Phinehas was the younger son of Eli, a priest in the sanctuary at Shiloh before the temple was built in Jerusalem. While Eli was a reasonably honorable man—albeit an overindulgent father—the text had no kind words for his sons, Hophni and Phinehas.
The two served alongside their father, but according to scripture, they were “wicked men”—literally, “sons of worthlessness” (1 Samuel 2:12). Phinehas’s utter disregard for God was demonstrated by his abuse of the fellowship offering. The law made provision for a sacrifice to celebrate the peace between God and His people—this was the fellowship offering. It was unique in that all parties involved received a portion of the sacrifice. The first and best portion (including the fat and internal organs) belonged to God, while the priest and those making the sacrifice shared the remaining meat.
According to tradition, the priest would plunge an instrument into the meat while it cooked. Whatever came out—however large or small—was his portion. But Phinehas demanded his portion first, before the meat had been cooked. In doing so, he cheated both God (by claiming the best part for himself) and the person offering the sacrifice (presumably by taking more than his rightful share). Worse, if anyone challenged Phinehas’s behavior, he was threatened with violence.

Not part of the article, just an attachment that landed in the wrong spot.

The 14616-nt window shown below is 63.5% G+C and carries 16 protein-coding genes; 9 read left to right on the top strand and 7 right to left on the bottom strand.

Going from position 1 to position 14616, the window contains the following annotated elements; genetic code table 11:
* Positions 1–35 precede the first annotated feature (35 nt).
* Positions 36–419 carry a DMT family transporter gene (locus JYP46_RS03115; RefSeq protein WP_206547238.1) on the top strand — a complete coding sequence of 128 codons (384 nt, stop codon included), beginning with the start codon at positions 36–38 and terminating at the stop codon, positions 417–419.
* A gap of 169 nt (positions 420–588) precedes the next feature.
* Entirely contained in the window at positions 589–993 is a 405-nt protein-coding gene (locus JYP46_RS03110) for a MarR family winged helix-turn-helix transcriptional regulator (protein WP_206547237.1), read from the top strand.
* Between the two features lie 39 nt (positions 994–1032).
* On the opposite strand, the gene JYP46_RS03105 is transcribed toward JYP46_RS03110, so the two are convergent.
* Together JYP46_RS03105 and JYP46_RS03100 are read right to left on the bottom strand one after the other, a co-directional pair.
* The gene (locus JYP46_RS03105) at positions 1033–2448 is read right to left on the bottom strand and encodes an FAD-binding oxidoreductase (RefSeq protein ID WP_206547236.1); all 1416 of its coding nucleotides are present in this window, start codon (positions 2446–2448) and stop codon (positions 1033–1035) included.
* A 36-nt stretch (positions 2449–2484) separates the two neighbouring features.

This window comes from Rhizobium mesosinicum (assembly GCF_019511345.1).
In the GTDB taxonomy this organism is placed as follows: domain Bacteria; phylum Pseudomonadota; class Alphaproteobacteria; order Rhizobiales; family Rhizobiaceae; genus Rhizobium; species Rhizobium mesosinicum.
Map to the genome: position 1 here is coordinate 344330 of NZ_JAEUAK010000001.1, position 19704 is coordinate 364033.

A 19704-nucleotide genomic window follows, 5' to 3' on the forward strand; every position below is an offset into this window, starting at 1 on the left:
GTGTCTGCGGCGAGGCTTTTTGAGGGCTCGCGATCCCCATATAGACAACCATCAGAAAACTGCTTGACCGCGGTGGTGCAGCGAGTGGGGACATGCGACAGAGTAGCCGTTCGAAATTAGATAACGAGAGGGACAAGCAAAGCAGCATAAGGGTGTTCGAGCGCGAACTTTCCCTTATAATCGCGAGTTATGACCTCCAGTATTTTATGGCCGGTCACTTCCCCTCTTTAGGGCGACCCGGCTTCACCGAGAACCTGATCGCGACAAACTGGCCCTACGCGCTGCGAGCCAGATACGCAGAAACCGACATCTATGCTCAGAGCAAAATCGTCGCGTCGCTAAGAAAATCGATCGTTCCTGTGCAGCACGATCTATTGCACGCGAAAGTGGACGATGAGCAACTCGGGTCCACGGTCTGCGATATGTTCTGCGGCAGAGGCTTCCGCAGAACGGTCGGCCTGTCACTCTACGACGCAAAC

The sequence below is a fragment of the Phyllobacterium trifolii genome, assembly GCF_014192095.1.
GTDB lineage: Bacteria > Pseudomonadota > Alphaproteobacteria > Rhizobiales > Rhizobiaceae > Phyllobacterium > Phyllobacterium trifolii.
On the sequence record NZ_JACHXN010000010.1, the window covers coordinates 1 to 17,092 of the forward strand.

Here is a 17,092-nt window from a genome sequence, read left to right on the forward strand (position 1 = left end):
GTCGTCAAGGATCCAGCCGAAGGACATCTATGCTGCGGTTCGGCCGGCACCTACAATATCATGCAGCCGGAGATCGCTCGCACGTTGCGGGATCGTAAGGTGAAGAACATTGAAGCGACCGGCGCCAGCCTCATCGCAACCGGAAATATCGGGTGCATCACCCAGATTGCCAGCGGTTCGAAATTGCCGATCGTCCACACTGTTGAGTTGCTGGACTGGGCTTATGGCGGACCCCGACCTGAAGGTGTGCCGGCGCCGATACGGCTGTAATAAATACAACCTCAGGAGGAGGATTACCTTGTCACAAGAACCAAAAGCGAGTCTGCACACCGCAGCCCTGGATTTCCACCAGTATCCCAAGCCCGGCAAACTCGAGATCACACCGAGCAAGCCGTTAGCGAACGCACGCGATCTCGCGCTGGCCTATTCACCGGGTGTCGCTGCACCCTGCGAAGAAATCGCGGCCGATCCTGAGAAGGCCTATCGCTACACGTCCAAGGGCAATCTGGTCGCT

As if this weren’t bad enough, Phinehas and his brother engaged in sexual immorality with women who served near the sanctuary entrance.
It came as little surprise when God struck down Phinehas and his brother as they carried the ark of the covenant into battle against the Philistines.
Eli and the rest of Israel paid dearly for Phinehas’s sin. Stunned by the news of his son’s death, Eli fell backward and died. Phinehas’s widow named their son Ichabod, meaning “the glory has departed from Israel,” accurately capturing the despair her people felt over the loss of the ark in battle. Often the consequences of our sin reach far beyond our own lives.